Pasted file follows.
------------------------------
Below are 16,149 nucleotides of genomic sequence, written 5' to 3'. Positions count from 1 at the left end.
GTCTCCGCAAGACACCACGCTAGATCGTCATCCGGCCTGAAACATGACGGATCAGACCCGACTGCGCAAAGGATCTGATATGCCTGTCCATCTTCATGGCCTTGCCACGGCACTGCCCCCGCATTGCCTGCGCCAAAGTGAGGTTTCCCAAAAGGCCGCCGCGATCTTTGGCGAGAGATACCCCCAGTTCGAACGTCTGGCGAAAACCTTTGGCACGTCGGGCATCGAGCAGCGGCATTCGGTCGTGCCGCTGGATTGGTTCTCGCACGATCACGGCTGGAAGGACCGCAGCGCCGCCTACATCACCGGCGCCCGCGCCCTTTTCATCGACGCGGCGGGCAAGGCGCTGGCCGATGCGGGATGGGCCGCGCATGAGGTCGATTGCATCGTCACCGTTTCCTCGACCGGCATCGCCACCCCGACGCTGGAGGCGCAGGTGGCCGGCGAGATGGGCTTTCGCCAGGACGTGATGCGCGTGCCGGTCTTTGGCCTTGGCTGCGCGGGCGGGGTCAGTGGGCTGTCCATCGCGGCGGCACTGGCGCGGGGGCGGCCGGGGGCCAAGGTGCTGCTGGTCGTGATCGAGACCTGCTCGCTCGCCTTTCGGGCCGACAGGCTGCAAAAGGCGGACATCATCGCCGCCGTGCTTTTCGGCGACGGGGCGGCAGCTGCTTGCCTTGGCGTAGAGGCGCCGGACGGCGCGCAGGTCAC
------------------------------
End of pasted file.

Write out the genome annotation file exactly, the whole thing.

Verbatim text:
Below are 16,149 nucleotides of genomic sequence, written 5' to 3'. Positions count from 1 at the left end.
GTCTCCGCAAGACACCACGCTAGATCGTCATCCGGCCTGAAACATGACGGATCAGACCCGACTGCGCAAAGGATCTGATATGCCTGTCCATCTTCATGGCCTTGCCACGGCACTGCCCCCGCATTGCCTGCGCCAAAGTGAGGTTTCCCAAAAGGCCGCCGCGATCTTTGGCGAGAGATACCCCCAGTTCGAACGTCTGGCGAAAACCTTTGGCACGTCGGGCATCGAGCAGCGGCATTCGGTCGTGCCGCTGGATTGGTTCTCGCACGATCACGGCTGGAAGGACCGCAGCGCCGCCTACATCACCGGCGCCCGCGCCCTTTTCATCGACGCGGCGGGCAAGGCGCTGGCCGATGCGGGATGGGCCGCGCATGAGGTCGATTGCATCGTCACCGTTTCCTCGACCGGCATCGCCACCCCGACGCTGGAGGCGCAGGTGGCCGGCGAGATGGGCTTTCGCCAGGACGTGATGCGCGTGCCGGTCTTTGGCCTTGGCTGCGCGGGCGGGGTCAGTGGGCTGTCCATCGCGGCGGCACTGGCGCGGGGGCGGCCGGGGGCCAAGGTGCTGCTGGTCGTGATCGAGACCTGCTCGCTCGCCTTTCGGGCCGACAGGCTGCAAAAGGCGGACATCATCGCCGCCGTGCTTTTCGGCGACGGGGCGGCAGCTGCTTGCCTTGGCGTAGAGGCGCCGGACGGCGCGCAGGTCAC